In the embodiments set forth in
In the forgoing embodiments, the suspension sections 20, 420, 520, 620, and 720 are examples of a means for suspending the movable charge plate. In the forgoing embodiments, the fixed charge plates 14, 414, 848, 948, 1048, and 1148 are examples of a means for moving the movable charge plate.
The variable capacitor is made according to an inventive method 1200 that is illustrated in
The variable capacitor 400 illustrated in
The variable capacitor 800 depicted in
The variable capacitor 1000 depicted in
Distinct advantages exist for the present invention. One advantage is that a tunable range is achieved that was not achievable in the prior art. Because of the presence of a stiffener as disclosed herein, the critical gap between the movable charge plate and the fixed charge plate can be smaller than what was allowable in the prior art. Consequently, the tunable range of the variable capacitor may be more than 100%. As applied to wireless technology, by way of non-limiting example, the variable capacitor of the present invention may enable a wireless device to operate at multiple bands such as 900 MHz, 1.9 GHz, and 2.4 GHz. Thus, transceiver design may be changed to enable the same variable capacitor to be used for the various frequencies.
Another advantage is that the establishment and control over a preferred capacitance is more predictable and therefore more reliable. The presence of the stiffener and the broken surface suspension significantly reduces the capacitance that does not change near the terminal ends of variable capacitors of the prior art. Further, the separation of actuation and capacitance as disclosed herein allows for greater control.
It will be readily understood to those skilled in the art that various other changes in the details, material, and arrangements of the parts and method stages which have been described and illustrated in order to explain the nature of this invention may be made without departing from the principles and scope of the invention as expressed in the subjoined claims.
|Cited Patent||Filing date||Publication date||Applicant||Title|
|US3341794||Jul 26, 1965||Sep 12, 1967||Statham Instrument Inc||Transducers with substantially linear response characteristics|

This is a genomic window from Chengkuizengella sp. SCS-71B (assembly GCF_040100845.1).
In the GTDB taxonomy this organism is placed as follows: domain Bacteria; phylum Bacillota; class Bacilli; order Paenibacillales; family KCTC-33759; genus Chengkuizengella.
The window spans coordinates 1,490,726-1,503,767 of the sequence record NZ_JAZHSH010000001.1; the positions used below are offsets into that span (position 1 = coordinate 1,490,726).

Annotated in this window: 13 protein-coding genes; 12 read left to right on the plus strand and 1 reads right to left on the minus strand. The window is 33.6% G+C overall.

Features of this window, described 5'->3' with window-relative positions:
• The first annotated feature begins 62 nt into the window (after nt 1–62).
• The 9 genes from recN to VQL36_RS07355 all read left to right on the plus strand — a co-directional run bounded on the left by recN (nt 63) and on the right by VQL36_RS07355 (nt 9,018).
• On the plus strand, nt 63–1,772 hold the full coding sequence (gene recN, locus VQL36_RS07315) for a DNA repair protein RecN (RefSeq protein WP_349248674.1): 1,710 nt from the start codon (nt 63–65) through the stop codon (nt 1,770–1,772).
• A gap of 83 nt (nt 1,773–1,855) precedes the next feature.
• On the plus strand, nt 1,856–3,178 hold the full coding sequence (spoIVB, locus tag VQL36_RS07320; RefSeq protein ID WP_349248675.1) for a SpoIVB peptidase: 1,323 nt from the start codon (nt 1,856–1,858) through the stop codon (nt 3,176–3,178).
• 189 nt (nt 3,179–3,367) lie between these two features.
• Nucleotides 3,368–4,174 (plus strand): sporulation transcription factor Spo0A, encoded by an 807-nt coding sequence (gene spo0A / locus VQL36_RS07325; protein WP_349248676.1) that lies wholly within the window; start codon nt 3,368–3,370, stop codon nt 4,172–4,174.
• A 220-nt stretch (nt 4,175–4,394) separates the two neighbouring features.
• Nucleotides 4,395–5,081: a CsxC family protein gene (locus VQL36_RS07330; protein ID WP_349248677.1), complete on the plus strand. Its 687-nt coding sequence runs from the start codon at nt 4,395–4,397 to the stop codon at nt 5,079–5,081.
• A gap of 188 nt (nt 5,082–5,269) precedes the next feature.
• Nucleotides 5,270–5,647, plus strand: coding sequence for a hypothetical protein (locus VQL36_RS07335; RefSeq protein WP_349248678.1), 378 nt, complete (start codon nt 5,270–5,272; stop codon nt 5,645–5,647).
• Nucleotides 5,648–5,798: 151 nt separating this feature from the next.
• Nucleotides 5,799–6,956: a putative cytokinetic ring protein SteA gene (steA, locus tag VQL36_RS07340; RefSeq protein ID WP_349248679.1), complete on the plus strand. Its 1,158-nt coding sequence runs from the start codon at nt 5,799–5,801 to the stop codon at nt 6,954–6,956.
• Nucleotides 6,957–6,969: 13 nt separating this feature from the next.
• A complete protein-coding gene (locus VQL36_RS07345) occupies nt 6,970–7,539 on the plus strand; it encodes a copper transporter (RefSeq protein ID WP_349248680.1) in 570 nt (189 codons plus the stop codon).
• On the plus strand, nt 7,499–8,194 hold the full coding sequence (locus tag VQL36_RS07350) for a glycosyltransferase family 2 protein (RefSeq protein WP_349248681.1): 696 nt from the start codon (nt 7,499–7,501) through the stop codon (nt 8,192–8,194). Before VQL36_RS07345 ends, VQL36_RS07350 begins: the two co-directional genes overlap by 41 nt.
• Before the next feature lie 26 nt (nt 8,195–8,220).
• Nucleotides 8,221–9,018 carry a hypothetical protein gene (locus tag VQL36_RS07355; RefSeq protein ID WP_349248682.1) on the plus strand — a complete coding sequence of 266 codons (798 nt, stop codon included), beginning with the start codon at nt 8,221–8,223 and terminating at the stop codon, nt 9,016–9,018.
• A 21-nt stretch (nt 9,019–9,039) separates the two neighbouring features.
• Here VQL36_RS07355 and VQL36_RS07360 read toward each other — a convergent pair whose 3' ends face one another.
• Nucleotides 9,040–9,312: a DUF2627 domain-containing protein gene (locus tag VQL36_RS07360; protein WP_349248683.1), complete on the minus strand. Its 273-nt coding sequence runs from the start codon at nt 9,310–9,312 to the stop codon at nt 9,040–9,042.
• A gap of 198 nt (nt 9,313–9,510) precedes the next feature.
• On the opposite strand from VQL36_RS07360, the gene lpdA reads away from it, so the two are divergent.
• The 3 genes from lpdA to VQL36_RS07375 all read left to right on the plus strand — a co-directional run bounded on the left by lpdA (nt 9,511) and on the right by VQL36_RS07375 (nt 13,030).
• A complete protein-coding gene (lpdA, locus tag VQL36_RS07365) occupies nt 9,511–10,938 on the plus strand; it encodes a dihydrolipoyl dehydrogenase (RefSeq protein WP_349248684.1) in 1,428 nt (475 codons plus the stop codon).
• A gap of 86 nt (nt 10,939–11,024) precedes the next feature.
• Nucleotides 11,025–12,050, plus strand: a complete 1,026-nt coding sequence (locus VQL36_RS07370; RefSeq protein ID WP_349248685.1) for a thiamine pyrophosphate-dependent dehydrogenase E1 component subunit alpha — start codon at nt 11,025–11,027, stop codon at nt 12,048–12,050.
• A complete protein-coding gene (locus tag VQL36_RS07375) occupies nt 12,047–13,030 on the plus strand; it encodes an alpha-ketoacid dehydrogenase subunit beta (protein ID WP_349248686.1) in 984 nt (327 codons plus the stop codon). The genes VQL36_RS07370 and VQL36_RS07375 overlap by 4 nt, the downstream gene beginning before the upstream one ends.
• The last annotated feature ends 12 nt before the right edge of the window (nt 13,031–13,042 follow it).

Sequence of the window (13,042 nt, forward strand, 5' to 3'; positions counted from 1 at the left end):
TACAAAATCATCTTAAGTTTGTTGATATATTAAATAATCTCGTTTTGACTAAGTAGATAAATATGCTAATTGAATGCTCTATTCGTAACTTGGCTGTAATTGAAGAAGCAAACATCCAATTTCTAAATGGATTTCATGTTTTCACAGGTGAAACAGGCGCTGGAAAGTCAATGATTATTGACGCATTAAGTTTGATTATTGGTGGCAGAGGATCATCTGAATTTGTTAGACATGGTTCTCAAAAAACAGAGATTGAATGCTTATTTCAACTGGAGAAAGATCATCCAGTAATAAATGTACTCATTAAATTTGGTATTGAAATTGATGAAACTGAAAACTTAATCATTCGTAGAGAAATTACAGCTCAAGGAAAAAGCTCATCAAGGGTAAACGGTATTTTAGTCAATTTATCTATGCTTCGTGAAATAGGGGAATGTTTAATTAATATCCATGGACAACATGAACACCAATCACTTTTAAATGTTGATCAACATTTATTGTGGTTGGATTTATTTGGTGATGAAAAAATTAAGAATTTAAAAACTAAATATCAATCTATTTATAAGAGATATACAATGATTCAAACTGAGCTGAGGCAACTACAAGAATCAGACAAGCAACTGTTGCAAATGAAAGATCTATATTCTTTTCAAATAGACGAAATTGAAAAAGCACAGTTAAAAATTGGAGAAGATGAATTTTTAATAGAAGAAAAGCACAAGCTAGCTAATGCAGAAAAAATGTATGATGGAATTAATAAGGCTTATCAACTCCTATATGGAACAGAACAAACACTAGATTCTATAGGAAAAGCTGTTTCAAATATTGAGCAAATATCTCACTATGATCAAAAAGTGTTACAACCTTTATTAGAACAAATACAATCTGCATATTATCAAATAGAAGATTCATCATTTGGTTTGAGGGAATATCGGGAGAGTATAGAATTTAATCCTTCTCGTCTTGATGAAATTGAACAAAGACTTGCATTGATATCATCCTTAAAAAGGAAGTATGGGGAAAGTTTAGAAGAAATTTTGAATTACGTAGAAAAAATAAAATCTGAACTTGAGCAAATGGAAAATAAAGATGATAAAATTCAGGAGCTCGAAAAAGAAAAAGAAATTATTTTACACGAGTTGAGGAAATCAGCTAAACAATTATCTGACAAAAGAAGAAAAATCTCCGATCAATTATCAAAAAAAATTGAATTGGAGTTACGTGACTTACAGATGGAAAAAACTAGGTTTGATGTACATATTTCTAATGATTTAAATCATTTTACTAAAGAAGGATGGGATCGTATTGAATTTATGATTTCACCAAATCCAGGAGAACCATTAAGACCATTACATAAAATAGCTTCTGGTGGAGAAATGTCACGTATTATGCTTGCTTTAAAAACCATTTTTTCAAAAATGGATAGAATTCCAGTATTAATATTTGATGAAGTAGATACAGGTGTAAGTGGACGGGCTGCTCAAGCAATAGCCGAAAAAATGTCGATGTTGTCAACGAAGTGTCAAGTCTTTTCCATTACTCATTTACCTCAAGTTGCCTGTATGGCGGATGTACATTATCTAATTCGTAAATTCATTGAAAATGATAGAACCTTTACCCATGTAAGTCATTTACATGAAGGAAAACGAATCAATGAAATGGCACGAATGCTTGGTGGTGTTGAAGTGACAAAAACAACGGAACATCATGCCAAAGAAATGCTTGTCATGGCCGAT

|US3648340||Aug 11, 1969||Mar 14, 1972||Gen Motors Corp||Hybrid solid-state voltage-variable tuning capacitor|
|US3917964||Dec 17, 1962||Nov 4, 1975||Rca Corp||Signal translation using the substrate of an insulated gate field effect transistor|
|US3993939 *||Jan 7, 1975||Nov 23, 1976||The Bendix Corporation||Pressure variable capacitor|
|US4095263 *||Aug 31, 1976||Jun 13, 1978||Johanson Manufacturing Corporation||Adjustable capacitors|
|US4198670 *||Nov 20, 1978||Apr 15, 1980||General Motors Corporation||Capacitive pressure transducer|
|US4236137||Mar 19, 1979||Nov 25, 1980||Kulite Semiconductor Products, Inc.||Semiconductor transducers employing flexure frames|
|US4674319 *||Mar 20, 1985||Jun 23, 1987||The Regents Of The University Of California||Integrated circuit sensor|
|US4697159||Oct 31, 1984||Sep 29, 1987||Rca Corporation||Tuning capacitors with selectable capacitance configurations for coupling between microwave circuits|
|US5185690 *||Oct 16, 1991||Feb 9, 1993||Miller Mark L||High dielectric constant sheet material|
|US5526172 *||Jul 27, 1993||Jun 11, 1996||Texas Instruments Incorporated||Microminiature, monolithic, variable electrical signal processor and apparatus including same|
|US5619061||Oct 31, 1994||Apr 8, 1997||Texas Instruments Incorporated||Micromechanical microwave switching|
|US5963788||Nov 19, 1997||Oct 5, 1999||Sandia Corporation||Method for integrating microelectromechanical devices with electronic circuitry|
|US5973343 *||Apr 18, 1996||Oct 26, 1999||Nec Corporation||Semiconductor memory device having bit line directly held in contact through contact with impurity region in self-aligned manner and process of fabrication thereof|
|US6022225 *||Jan 13, 1998||Feb 8, 2000||International Business Machines Corporation||Electrical assembly|
|US6215644 *||Sep 9, 1999||Apr 10, 2001||Jds Uniphase Inc.||High frequency tunable capacitors|
|EP0637042A2 *||Jul 27, 1994||Feb 1, 1995||Texas Instruments Incorporated||Device for affecting an input signal|